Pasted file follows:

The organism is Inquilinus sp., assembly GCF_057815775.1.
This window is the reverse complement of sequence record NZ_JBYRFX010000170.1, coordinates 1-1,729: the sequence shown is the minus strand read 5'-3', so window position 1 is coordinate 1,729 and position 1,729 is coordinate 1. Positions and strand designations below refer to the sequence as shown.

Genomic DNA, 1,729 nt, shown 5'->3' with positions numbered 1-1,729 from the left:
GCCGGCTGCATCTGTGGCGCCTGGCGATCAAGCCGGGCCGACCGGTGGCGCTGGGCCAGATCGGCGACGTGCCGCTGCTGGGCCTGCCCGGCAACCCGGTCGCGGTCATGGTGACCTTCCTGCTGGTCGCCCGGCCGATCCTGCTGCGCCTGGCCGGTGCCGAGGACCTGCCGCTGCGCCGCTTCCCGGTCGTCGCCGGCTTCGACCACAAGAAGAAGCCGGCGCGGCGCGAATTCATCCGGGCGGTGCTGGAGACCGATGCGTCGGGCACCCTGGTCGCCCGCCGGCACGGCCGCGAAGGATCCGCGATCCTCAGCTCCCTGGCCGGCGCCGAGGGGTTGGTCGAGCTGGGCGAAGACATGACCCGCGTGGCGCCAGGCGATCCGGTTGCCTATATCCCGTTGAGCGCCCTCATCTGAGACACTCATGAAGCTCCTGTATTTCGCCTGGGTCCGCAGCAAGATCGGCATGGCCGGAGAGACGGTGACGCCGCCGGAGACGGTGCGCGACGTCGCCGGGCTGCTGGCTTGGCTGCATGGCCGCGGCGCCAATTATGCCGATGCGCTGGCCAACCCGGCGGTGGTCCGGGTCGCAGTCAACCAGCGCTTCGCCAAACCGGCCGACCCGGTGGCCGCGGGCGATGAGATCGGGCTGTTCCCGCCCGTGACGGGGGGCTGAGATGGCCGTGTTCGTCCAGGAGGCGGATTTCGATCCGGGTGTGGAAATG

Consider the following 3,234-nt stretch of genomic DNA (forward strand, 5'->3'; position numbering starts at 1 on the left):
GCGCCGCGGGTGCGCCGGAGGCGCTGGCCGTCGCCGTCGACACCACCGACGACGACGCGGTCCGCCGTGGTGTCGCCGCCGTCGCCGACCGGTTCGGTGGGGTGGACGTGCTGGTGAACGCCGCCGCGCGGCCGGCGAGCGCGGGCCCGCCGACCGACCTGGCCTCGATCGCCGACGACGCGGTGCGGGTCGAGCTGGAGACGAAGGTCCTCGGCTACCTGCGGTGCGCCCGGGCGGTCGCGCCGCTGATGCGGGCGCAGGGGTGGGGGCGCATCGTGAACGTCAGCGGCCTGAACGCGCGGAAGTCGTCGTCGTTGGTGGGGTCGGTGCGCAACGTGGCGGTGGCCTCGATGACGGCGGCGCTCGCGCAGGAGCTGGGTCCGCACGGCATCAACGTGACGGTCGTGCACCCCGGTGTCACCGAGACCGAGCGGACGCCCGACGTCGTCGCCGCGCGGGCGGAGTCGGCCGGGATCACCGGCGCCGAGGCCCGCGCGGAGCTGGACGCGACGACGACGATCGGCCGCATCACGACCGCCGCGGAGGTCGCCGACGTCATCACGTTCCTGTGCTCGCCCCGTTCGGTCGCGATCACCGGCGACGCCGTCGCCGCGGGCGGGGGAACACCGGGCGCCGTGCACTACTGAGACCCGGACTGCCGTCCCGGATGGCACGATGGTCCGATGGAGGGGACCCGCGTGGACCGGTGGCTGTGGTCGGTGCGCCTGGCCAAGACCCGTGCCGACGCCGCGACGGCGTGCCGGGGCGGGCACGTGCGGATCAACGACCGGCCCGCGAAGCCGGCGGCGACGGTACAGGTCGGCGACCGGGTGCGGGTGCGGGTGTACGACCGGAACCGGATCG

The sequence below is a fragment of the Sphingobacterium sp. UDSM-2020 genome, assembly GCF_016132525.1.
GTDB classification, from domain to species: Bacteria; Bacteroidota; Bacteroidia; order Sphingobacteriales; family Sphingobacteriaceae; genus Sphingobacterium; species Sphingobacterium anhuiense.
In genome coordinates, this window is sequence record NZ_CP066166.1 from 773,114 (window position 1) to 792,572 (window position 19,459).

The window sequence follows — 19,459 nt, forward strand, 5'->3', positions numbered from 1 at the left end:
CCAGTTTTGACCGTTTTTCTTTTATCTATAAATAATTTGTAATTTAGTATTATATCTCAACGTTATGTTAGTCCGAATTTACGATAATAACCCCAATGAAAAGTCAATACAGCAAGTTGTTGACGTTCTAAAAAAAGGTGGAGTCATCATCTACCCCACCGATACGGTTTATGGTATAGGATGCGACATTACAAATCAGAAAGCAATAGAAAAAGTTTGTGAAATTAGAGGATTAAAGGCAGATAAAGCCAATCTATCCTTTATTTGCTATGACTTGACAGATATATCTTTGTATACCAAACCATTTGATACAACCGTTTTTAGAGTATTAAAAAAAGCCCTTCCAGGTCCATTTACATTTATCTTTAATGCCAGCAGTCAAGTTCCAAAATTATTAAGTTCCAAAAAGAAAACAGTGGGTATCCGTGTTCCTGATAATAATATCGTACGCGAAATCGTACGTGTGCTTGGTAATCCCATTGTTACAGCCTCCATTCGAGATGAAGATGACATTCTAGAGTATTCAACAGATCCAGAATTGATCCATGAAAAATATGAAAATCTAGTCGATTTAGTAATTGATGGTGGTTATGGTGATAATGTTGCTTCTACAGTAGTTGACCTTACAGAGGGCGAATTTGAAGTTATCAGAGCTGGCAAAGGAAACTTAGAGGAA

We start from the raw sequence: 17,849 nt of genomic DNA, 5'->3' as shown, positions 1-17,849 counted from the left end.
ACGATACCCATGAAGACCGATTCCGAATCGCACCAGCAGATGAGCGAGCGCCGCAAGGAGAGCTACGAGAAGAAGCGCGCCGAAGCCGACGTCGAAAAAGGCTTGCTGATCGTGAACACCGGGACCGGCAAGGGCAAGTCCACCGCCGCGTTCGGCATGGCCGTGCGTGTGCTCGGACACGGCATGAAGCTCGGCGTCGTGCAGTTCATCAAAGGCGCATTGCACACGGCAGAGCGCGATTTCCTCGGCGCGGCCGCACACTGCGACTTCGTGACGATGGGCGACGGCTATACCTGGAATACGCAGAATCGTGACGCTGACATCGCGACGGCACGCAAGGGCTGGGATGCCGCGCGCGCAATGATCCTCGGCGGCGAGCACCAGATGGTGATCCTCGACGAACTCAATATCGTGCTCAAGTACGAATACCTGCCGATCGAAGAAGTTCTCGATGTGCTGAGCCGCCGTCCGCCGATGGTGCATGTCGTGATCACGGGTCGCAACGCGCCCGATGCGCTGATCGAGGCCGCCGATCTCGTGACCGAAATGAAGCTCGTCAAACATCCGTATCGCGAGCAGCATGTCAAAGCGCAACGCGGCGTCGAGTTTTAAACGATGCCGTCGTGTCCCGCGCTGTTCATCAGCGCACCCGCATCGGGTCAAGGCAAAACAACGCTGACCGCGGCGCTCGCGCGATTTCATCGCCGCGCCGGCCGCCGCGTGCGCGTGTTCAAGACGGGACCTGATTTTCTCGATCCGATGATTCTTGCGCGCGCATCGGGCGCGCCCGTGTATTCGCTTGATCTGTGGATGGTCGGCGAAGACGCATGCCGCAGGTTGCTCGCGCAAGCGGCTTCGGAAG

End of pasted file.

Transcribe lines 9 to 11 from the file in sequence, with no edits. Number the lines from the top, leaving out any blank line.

In genome coordinates, this window is sequence record NZ_CP066166.1 from 773,114 (window position 1) to 792,572 (window position 19,459).

The window sequence follows — 19,459 nt, forward strand, 5'->3', positions numbered from 1 at the left end:
CCAGTTTTGACCGTTTTTCTTTTATCTATAAATAATTTGTAATTTAGTATTATATCTCAACGTTATGTTAGTCCGAATTTACGATAATAACCCCAATGAAAAGTCAATACAGCAAGTTGTTGACGTTCTAAAAAAAGGTGGAGTCATCATCTACCCCACCGATACGGTTTATGGTATAGGATGCGACATTACAAATCAGAAAGCAATAGAAAAAGTTTGTGAAATTAGAGGATTAAAGGCAGATAAAGCCAATCTATCCTTTATTTGCTATGACTTGACAGATATATCTTTGTATACCAAACCATTTGATACAACCGTTTTTAGAGTATTAAAAAAAGCCCTTCCAGGTCCATTTACATTTATCTTTAATGCCAGCAGTCAAGTTCCAAAATTATTAAGTTCCAAAAAGAAAACAGTGGGTATCCGTGTTCCTGATAATAATATCGTACGCGAAATCGTACGTGTGCTTGGTAATCCCATTGTTACAGCCTCCATTCGAGATGAAGATGACATTCTAGAGTATTCAACAGATCCAGAATTGATCCATGAAAAATATGAAAATCTAGTCGATTTAGTAATTGATGGTGGTTATGGTGATAATGTTGCTTCTACAGTAGTTGACCTTACAGAGGGCGAATTTGAAGTTATCAGAGCTGGCAAAGGAAACTTAGAGGAA